She goes on to say that when we experience a major issue, and she puts infidelity out there as one of these issues, she calls it a breach or a tear in the attachment. Attachment injury is a ripping of that connection with that significant other, which is extraordinarily painful.

Discovering Infidelity Causes Trauma

The emotions with that are so overwhelming that it really takes on a life of its own, as a traumatic experience. The reason why it’s traumatic is because, especially in the case of a marriage relationship, is that this relationship means so much to us. To have that person that we’re in close connection with leave and go to somebody else creates a tremendous injury and trauma there.

This is why, when you think about what he said to the other woman and what was shared between the two of them, you’re going to experience tremendous pain. So I want to answer your question, but I wanted to kind of give it a framework for you and others who maybe don’t understand or don’t know why they hurt so much.

What Kind of Recovery Work Have You Done as a Couple After the Affair?

Moving on to your question. The first thing that I would ask is, what kind of recovery work have you and your husband engaged in together? The injury in infidelity happens in the context of relationship. If a couple wants to recover, we’re both recovering individually, meaning he’s recovering from what he’s done, you’re recovering from what he’s done in the infidelity, and those are two recoveries. But, there’s a third recovery, and that is our recovery together in the marriage.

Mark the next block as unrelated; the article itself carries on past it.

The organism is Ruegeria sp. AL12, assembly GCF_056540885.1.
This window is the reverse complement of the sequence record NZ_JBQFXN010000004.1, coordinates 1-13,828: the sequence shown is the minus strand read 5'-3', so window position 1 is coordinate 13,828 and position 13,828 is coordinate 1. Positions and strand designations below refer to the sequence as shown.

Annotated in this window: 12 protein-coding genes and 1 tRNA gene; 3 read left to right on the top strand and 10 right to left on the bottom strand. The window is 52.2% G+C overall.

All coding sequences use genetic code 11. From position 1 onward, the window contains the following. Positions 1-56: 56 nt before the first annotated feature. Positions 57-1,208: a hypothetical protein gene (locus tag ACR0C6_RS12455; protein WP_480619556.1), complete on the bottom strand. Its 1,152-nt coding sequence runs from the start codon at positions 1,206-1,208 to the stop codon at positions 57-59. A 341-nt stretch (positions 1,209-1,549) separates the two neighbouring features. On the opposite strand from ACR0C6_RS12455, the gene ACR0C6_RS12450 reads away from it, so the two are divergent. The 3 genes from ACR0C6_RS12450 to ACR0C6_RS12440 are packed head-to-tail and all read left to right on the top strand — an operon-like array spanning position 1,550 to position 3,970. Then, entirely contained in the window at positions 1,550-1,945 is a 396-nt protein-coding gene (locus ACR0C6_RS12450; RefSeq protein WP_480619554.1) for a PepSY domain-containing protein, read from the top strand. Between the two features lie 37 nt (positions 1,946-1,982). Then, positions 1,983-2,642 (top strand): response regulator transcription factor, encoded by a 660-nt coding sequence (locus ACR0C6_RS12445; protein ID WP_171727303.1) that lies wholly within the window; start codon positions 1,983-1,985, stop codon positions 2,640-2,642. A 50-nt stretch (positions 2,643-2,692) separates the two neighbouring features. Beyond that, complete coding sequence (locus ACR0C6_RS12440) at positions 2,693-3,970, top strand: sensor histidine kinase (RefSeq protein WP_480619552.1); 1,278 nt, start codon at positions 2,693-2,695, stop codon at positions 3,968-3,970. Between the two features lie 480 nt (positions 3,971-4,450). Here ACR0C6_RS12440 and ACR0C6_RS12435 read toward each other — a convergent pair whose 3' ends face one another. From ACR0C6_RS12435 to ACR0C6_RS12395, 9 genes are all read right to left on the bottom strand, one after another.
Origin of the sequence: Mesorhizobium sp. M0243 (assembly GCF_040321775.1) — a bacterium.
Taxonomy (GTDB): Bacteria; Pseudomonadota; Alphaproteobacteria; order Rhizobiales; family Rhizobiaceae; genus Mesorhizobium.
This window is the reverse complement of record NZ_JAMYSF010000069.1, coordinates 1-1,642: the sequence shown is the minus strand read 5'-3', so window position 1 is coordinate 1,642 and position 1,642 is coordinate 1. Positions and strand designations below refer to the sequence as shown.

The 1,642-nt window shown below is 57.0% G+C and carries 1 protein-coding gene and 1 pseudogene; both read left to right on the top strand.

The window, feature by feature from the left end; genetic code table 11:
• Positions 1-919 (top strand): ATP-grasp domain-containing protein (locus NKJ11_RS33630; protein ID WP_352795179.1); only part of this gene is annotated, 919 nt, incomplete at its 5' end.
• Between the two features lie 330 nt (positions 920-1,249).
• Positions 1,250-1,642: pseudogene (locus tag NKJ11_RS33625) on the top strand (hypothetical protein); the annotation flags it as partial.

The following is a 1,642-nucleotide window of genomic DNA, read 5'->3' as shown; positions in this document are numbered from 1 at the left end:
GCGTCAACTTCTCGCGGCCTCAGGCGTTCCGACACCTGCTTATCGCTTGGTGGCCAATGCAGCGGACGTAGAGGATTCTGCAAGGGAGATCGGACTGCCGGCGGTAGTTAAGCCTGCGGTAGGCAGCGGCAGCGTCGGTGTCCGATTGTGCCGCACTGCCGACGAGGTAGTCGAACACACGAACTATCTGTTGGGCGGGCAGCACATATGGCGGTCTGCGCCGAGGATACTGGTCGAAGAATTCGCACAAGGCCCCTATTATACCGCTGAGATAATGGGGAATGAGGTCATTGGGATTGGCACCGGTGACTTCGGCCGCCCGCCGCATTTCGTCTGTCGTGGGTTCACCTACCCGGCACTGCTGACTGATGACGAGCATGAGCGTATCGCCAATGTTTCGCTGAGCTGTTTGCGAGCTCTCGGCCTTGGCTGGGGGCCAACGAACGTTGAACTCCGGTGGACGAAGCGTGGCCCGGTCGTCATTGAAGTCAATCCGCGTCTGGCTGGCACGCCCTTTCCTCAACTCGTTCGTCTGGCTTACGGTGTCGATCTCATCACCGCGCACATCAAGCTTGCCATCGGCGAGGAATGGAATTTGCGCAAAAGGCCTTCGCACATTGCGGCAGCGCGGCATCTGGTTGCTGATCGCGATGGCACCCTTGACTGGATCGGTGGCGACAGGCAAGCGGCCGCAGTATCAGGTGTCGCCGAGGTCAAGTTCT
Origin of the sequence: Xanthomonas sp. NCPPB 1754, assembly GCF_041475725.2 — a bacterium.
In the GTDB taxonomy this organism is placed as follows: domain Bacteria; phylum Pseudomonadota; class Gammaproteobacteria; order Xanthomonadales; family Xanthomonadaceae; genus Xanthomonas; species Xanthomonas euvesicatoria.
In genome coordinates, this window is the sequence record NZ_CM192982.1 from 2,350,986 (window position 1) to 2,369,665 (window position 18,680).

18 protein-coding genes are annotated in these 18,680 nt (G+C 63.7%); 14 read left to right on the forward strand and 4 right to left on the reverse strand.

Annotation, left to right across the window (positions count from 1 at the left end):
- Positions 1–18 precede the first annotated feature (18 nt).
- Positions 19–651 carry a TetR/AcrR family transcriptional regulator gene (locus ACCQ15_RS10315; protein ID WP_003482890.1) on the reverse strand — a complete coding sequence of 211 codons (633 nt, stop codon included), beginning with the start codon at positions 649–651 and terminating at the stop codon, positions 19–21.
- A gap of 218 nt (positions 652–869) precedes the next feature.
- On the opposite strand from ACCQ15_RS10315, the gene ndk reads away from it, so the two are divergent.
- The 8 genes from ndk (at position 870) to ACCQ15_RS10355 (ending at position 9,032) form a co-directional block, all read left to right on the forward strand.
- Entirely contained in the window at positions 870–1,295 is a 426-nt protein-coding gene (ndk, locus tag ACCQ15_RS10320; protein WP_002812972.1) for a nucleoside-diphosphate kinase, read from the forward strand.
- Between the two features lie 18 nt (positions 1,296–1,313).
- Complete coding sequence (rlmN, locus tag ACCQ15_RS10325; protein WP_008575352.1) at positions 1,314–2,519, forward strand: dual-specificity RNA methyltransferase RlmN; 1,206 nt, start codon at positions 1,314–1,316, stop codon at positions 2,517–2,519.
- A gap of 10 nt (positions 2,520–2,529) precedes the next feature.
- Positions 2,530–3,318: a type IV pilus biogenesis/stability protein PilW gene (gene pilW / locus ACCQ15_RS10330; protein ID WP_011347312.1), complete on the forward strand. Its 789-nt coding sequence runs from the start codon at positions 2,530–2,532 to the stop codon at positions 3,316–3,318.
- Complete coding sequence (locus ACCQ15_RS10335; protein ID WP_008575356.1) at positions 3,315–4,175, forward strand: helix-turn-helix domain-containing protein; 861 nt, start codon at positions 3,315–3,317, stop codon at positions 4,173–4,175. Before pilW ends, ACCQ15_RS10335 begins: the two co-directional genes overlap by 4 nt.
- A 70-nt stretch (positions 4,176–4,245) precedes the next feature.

As I talk with couples, it can sometimes be that there hasn’t been sufficient work done around repairing the relationship. Maybe they haven’t done much counseling around that, or they haven’t done the in-depth work that they need to. And so, things are still very, very raw and unsettled. We’re not okay.

What is the Current Condition of the Relationship, After the Affair?

The second thing I would want to ask is, what is the current condition of your relationship with your spouse? Has your relationship with your spouse healed and grown to a place where you experience love, care, and connection? Is it a place of security and safety for you, where you can rest in the exclusivity of it together?

Sometimes those echoes from the past hurt so much because we don’t have what we need in the present.